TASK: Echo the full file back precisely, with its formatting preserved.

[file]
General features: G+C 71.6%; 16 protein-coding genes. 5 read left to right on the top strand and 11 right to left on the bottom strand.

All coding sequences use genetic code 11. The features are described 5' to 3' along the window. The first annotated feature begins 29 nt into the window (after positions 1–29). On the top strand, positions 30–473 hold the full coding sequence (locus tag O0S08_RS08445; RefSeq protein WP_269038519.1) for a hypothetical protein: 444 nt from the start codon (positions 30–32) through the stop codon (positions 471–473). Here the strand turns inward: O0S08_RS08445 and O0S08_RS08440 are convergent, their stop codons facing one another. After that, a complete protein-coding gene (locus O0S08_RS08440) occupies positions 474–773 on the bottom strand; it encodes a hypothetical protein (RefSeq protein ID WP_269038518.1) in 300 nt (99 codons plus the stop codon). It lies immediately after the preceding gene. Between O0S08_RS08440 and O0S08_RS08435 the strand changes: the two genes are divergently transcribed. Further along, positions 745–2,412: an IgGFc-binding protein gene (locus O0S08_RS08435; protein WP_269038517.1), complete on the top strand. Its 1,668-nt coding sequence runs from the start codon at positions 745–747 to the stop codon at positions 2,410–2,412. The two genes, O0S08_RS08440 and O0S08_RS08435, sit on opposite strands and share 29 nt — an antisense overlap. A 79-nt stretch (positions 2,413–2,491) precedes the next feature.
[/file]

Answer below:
General features: G+C 71.6%; 16 protein-coding genes. 5 read left to right on the top strand and 11 right to left on the bottom strand.

All coding sequences use genetic code 11. The features are described 5' to 3' along the window. The first annotated feature begins 29 nt into the window (after positions 1–29). On the top strand, positions 30–473 hold the full coding sequence (locus tag O0S08_RS08445; RefSeq protein WP_269038519.1) for a hypothetical protein: 444 nt from the start codon (positions 30–32) through the stop codon (positions 471–473). Here the strand turns inward: O0S08_RS08445 and O0S08_RS08440 are convergent, their stop codons facing one another. After that, a complete protein-coding gene (locus O0S08_RS08440) occupies positions 474–773 on the bottom strand; it encodes a hypothetical protein (RefSeq protein ID WP_269038518.1) in 300 nt (99 codons plus the stop codon). It lies immediately after the preceding gene. Between O0S08_RS08440 and O0S08_RS08435 the strand changes: the two genes are divergently transcribed. Further along, positions 745–2,412: an IgGFc-binding protein gene (locus O0S08_RS08435; protein WP_269038517.1), complete on the top strand. Its 1,668-nt coding sequence runs from the start codon at positions 745–747 to the stop codon at positions 2,410–2,412. The two genes, O0S08_RS08440 and O0S08_RS08435, sit on opposite strands and share 29 nt — an antisense overlap. A 79-nt stretch (positions 2,413–2,491) precedes the next feature.